Stuck at home and spending more time working virtually, Galveston County residents joined homeowners across the nation in remodeling their houses and building pools during the pandemic.

Only somewhat dampened by soaring lumber and material prices, the trend has kept contractors around the county busy.

Texas City resident Kimberly Pevoto and her husband, Toby, jumped on the remodeling trend and renovated their closet and master bathroom.

The Pevotos decided to do the whole thing themselves, so it’s taken a while, but they’re finally on the last steps, she said.

Pevoto and her husband worked from home during much of the pandemic and that time in their own space gave them the inspiration they needed to do a project they’d thought about for years, she said.

“That’s kind of where the vision came from,” Pevoto said. “When he was working from home, he had the time to see and know what he needed to accomplish the goal.”

It’s been a busy 18 months for Johnny Flores, owner of New Image Remodels in Dickinson.

“From last year to this year, it’s probably been about a 200 percent increase,” Flores said. “It hasn’t gone down from there.”

A lot of homeowners are requesting kitchen remodels, covered patios or, like Pevoto, upgrades to bathrooms, Flores said.

Flores has had projects across the county, but the most active area has been Galveston’s West End, he said.

Other residents have been focusing their efforts on their outdoor space.

Randy Bartosh and his family decided during lockdown it was finally time to build a pool at their Tiki Island home, a long-time wish list item.

“We feel less able to get out and do our routine, our lifestyle,” Bartosh said. “There’re more things to do at home with the pool. I just thought that we’re a little more restricted in what we’re doing. Having a pool here, there’s more fun to do at the house.”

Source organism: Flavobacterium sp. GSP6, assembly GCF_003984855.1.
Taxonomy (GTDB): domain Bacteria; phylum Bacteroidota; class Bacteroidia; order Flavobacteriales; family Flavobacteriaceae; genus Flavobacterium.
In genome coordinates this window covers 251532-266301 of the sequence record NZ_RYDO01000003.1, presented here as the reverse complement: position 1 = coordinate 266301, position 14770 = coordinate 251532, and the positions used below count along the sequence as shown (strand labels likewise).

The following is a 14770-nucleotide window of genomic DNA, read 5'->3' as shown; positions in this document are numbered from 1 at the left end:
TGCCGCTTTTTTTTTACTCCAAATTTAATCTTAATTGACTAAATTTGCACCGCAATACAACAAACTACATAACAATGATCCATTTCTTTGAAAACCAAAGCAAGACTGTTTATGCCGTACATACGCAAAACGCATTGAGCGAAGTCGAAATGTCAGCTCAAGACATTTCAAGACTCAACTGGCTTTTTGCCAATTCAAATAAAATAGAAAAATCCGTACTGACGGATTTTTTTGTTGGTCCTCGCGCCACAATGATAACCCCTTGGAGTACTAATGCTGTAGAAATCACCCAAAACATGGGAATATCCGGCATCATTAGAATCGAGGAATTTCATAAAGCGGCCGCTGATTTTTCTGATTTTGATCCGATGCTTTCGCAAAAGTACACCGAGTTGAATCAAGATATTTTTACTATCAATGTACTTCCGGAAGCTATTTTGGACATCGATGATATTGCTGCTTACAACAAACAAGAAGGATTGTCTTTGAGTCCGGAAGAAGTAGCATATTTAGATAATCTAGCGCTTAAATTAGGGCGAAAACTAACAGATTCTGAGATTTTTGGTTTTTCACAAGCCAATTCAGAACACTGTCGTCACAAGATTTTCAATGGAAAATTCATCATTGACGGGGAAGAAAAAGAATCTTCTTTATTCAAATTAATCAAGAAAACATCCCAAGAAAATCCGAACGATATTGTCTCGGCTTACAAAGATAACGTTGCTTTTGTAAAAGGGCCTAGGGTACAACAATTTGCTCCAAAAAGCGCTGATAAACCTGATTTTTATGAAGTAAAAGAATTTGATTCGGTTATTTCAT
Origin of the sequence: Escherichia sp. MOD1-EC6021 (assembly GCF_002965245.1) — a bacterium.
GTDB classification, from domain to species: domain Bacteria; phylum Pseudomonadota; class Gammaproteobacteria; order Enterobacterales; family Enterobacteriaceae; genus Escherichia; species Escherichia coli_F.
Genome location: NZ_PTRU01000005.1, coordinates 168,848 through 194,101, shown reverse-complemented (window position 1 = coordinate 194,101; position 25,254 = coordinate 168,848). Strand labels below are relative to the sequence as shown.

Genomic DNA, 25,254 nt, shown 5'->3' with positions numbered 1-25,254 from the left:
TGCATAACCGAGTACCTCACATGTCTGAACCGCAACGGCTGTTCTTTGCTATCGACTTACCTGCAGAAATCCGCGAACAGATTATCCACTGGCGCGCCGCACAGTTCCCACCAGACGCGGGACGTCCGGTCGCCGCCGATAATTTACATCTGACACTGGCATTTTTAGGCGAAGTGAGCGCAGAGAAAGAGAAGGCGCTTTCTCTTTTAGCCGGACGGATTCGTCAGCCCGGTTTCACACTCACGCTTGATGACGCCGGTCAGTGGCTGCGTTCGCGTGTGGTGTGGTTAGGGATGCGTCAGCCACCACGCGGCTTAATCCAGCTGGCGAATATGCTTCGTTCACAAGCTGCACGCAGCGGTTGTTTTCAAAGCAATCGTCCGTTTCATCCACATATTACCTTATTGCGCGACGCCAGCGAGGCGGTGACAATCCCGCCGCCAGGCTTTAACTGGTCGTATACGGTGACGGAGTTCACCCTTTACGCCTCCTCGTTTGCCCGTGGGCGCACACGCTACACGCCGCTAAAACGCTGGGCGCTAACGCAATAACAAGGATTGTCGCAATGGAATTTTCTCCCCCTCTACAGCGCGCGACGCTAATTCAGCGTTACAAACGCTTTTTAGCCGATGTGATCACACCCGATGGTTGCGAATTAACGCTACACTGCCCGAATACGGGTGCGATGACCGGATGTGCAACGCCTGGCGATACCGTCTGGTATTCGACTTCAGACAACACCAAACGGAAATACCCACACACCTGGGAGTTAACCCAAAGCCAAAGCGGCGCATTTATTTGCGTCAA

Since the pool’s installation in February, Bartosh’s family has been in it every day, he said. With two kids and a dog, it’s a nice way to enjoy family time, he said.

“Family starts to matter more,” Bartosh said.

Gulf Coast Pools, which constructed Bartosh’s outdoor oasis, has had a wave of new clients requesting pools during the pandemic, Stuart Trahan, an owner, said.

“People at home need something to do,” Trahan said. “People mentioned neighborhood pools getting closed.”

The types of pools people are building range from standard to custom and everything in between, he said.

The building boom has had some setbacks.

The cost of lumber and other materials shot through the roof last year, an expensive trend that has continued for months.

Those costs slowed down Pevoto’s bathroom and closet projects, she said.

“The price of lumber, I mean, ‘hello?’” Pevoto said. “It went through the roof. Everything was bought in stages, slowly.”

Since April 2020, the rising price of lumber has added nearly $30,000 to the price of a single-family house, according to the National Association of Home Builders.

Supply chain issues skyrocketed the price of lumber and made building materials harder to find. The costs definitely slowed down the otherwise upward construction trend, Flores said.

Paint also was hard to come by, he said.

“They’re having trouble getting the raw materials to produce the paint,” Flores said.

It’s also taking longer to build pools because shipping disruptions have made equipment hard to come by and many subcontractors are busy with so many projects going on, Trahan said.

Before the pandemic, he told clients he could build them a pool in six to eight weeks. Now he’s telling people 10 to 12 weeks, he said.

Just recently, prices have started to drop, Flores said. Eventually, the trend will slow down, he said.

“It’s a good problem to have,” Flores said. 

Keri Heath: 409-683-5241; or on Twitter @HeathKeri. 


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